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Studying in Japan

Mar 14, 2017 | American, Canadian, Education

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Preparation
CONSIDER

Would you ever like to go to graduate school?

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Transcript

José Cruz: Ahh just going on (Yeah) to the Japanese then. What brought you to Japan?

Danny Minn: Uh, so when I was in college, I I took some Japanese classes and then I thought wow this is really interesting, Uh it was easy for me, maybe I had that- the ear for it because of my time in uh Okinawa, you know watching Japanese tv (Mm mm) and uh, I saw this opportunity to go on an exchange program in Tokyo (Mm-hmm) and that was it, I said, alright let’s do itan expression meaning something like, “Let’s go!” or, “Let me try my best.” (0:35). And… becausea colloquial pronunciation that sounds like “KUHZ”, sometimes written as ‘cuz. (0:36) I knew that if I went I would get all the credits. They would transfer (Sure and) this would help me graduate also.

José: Get your degree, yeah yeah.

Danny: So I went to Tokyo, Aoyama Gakuin DaigakuJapanese for “university” (0:45). (Really) And that was it, it was just…

José: So you ended up taking most of your credits in Japan and just graduating from, what um, if I may ask, what university were you attending in America? (Portland State University) OK you were at uh, Portland State…

Danny: That was a one year program at Aoyama Gakuin.

José: Ah OK, so you got one year’s worth of credits, brought them back to America, graduated, couldn’t get enough and came back to Japan? Is that the..

Danny: Yeah right. Then, you know, after a year of Japanese under my belt, I thought, oh OK, I can speak but I want to you know, get to a higher level. (Mm-hmm) So (Mm-hmm) I wanted to go to graduate school.

José: Wow. You took all of those classes at Aoyama- I’m sorry, AOYama? (Right) You took all of those classes at Aoyama in Japanese?

Danny: No becausepronounced “KUHZ” (1:35) I- I couldn’t speak Japanese well enough, (Oh OK) so they had several classes that were in English, uh yeah.

José: But when you went to graduate school (yeah) that had to have been all in Japanese.

Danny: That was all Japanese, yeah.

José: How did youdid you: pronounced “DJU” (1:48) -was it a, a bit of a big hurdle for you, bigger hurdle maybe? Or maybe easier than you imagined? Doing all (They gave) of your graduate work in Japanese.

Danny: They gave- they gave me two years to get my Japanese level up, (Ah) rightsome people have a habit of tagging sentences with “right” with an upward inflection so it sounds like a question. (2:03)? I took a lot of Japanese language courses (You went) yeah.

José: You went whole hogan expression roughly meaning, “completely/totally” (2:07) into just studying Japanese for a bit.

Danny: Right and then I took the entrance exam to get into the graduate program (Uh-huh) and I became a graduate student and that was another two years.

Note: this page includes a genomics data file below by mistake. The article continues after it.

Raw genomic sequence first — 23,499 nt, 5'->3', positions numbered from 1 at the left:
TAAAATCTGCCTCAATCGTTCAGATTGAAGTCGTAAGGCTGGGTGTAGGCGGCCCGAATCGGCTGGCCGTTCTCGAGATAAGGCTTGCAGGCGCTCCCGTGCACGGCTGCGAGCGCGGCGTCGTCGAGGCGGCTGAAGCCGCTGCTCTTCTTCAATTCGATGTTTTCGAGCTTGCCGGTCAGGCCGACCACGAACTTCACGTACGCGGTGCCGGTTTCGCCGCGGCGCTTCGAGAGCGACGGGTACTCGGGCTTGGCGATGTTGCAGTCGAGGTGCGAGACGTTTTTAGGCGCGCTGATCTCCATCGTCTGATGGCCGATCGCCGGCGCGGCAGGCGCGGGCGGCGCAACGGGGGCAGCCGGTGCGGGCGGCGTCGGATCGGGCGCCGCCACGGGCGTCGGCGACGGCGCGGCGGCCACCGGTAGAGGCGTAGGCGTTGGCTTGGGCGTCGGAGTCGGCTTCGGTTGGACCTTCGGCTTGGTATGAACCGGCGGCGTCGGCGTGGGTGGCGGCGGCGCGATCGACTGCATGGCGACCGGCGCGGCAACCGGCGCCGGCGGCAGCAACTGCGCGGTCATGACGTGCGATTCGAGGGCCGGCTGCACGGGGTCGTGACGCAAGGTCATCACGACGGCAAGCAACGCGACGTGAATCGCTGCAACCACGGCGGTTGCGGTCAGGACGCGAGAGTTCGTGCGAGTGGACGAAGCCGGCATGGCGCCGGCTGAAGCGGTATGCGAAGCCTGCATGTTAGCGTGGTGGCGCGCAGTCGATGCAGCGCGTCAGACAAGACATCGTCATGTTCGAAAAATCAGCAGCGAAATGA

José: Wow, and so um just again for the recordan idiom meaning something like, “please give true official information” (2:20), how old are you now Danny? (Oh) Come on come on, spit it outmeaning “say it” when someone is being hesitant about saying something (2:24), don’t be like that. (44) 44 and this, uh the graduate degree was I guess what maybe about 15 years ago, ten years ago?

Danny: Yeah yeah, uh twe-13 years ago, yeah.

José: 13 years ago. Wow, great. And you got your degree and still decided to stay in Japan, never went back to America to live for any extended period?

Danny: Right. I just stayed. I worked in Tokyo for a few years. and then I thought, well, I’d rather work at a university, (Mm-hmm) so…

José: Well, you’re working at one now. Is this your first um, university gig?

Danny: That’s right, yeah. (Really) So when I was in Tokyo I was working at NTT (Oh OK) Yeah, uh you know becausebecause: pronounced “KUHZ” (3:14) they needed bilingual people. (Uh huh) But I did not enjoy that job very much (Yeah OK, alrightyputting “-y“ at the end of certain words, (OKey-Dokey) makes them sound more casual and friendly (3:21)) So…

José: So you said, um I want to teach, you went for your first university interview and landed this jobmeans, “was hired for this job” (3:28).

Danny: That’s right.

Consolidation
DISCUSSION

Do you think you could do university studies in a foreign language?

What do you think about working at a company that doesn’t use your native language?

Note the different phrases and expressions José uses to confirm and improve his understanding of what Danny said.

Image Courtesy

Dick Thomas Johnson

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Speakers

José Domingo Cruz image

José Domingo Cruz

Canadian

Vancouver, British Columbia

Danny Minn image

Danny Minn

American

Portland, Oregon

Language

Statistics

  • 601 words (including pause words)
  • 211 seconds in the mp3 audio
  • 170.90 words per minute for this article

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